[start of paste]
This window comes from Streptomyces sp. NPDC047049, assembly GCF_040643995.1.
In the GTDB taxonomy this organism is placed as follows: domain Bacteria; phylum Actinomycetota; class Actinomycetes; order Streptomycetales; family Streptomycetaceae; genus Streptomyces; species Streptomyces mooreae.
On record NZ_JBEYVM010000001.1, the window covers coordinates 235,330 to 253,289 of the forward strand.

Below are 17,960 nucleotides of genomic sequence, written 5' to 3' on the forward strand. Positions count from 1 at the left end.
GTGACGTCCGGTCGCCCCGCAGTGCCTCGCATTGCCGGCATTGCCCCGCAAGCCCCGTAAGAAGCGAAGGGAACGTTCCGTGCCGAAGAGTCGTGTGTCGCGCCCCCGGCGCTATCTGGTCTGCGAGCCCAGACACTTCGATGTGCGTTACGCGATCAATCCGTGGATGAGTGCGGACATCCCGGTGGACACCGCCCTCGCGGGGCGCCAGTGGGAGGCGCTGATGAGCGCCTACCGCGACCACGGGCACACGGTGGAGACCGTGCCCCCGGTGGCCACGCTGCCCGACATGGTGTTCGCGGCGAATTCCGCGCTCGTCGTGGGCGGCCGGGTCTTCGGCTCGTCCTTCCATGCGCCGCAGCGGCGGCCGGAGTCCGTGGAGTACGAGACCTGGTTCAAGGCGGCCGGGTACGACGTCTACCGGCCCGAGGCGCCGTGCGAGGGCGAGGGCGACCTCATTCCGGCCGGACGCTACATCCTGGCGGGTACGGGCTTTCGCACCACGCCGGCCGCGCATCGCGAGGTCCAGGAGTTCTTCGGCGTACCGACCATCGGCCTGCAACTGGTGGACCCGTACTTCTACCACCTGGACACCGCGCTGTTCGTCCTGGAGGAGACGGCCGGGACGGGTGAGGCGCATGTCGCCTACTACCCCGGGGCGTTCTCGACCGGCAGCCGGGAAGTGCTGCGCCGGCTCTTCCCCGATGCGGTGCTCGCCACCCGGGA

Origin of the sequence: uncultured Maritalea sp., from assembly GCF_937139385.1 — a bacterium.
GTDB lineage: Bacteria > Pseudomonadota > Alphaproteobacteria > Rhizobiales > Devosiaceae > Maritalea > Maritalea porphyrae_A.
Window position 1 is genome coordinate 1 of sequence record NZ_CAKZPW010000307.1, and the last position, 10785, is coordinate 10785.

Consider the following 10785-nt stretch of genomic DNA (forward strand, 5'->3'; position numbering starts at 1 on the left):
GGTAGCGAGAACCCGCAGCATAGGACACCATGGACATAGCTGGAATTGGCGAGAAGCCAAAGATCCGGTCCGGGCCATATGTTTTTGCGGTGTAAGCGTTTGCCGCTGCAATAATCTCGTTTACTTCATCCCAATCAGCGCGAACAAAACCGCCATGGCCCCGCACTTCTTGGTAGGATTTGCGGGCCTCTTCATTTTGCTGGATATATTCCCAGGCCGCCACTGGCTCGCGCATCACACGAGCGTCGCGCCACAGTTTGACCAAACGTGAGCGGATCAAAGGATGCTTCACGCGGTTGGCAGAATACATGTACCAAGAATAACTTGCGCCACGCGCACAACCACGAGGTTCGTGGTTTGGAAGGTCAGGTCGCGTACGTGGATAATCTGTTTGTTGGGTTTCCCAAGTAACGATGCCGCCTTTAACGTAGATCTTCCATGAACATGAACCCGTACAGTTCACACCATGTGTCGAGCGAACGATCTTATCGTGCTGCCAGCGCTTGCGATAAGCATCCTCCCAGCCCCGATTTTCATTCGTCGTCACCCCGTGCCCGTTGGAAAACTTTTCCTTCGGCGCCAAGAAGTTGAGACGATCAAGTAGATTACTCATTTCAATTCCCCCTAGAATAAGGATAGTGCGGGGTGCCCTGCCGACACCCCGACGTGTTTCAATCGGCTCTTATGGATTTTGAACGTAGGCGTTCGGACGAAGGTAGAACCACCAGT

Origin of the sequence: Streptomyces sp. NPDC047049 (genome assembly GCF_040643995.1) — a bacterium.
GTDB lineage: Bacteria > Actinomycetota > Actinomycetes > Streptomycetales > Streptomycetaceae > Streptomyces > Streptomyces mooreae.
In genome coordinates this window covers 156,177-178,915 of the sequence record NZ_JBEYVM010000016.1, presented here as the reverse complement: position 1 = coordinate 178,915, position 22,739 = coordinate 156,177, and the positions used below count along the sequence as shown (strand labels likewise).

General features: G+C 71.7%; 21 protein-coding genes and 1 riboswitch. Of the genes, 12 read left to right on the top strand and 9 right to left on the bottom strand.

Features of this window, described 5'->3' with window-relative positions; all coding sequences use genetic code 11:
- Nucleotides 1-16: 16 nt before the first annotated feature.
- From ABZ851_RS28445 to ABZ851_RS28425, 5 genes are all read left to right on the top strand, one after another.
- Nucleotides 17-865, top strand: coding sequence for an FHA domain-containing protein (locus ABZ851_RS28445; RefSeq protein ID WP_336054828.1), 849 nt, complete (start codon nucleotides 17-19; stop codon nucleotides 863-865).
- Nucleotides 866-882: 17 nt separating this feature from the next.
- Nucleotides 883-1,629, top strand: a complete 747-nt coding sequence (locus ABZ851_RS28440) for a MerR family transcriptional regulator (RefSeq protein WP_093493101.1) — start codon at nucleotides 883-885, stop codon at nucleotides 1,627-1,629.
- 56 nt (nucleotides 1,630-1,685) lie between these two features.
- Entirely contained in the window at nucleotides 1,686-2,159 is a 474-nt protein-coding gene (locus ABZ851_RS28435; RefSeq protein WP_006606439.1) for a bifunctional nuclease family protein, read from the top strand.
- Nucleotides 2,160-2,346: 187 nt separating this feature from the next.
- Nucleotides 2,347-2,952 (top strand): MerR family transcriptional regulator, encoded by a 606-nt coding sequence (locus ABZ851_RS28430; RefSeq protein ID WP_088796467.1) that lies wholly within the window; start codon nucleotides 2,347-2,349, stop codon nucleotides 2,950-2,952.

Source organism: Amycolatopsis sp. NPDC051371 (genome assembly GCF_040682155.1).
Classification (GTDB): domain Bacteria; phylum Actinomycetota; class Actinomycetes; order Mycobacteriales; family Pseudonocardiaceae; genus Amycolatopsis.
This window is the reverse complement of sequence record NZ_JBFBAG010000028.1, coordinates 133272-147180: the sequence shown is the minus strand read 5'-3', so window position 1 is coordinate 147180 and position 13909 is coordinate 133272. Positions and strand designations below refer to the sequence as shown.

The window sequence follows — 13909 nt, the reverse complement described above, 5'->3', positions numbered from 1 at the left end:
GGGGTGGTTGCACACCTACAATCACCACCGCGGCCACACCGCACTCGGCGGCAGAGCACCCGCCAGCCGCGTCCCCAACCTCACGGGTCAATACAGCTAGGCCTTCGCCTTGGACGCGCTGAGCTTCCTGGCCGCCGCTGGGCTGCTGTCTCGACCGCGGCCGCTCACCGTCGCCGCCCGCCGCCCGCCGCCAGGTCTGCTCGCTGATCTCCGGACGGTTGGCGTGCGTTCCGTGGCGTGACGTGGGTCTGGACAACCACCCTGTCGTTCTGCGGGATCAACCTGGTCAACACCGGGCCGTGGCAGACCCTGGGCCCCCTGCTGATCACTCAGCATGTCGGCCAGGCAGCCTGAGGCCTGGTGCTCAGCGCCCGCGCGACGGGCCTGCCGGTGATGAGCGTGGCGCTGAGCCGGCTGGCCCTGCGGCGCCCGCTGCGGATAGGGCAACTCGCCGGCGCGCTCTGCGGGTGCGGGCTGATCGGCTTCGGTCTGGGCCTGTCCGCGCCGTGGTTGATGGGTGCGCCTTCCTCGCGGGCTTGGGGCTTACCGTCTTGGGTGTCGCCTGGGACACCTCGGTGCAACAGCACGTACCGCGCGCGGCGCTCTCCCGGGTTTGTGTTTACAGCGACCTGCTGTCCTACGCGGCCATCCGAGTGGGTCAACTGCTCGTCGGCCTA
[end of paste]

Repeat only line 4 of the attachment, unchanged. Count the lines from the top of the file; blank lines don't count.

Below are 17,960 nucleotides of genomic sequence, written 5' to 3' on the forward strand. Positions count from 1 at the left end.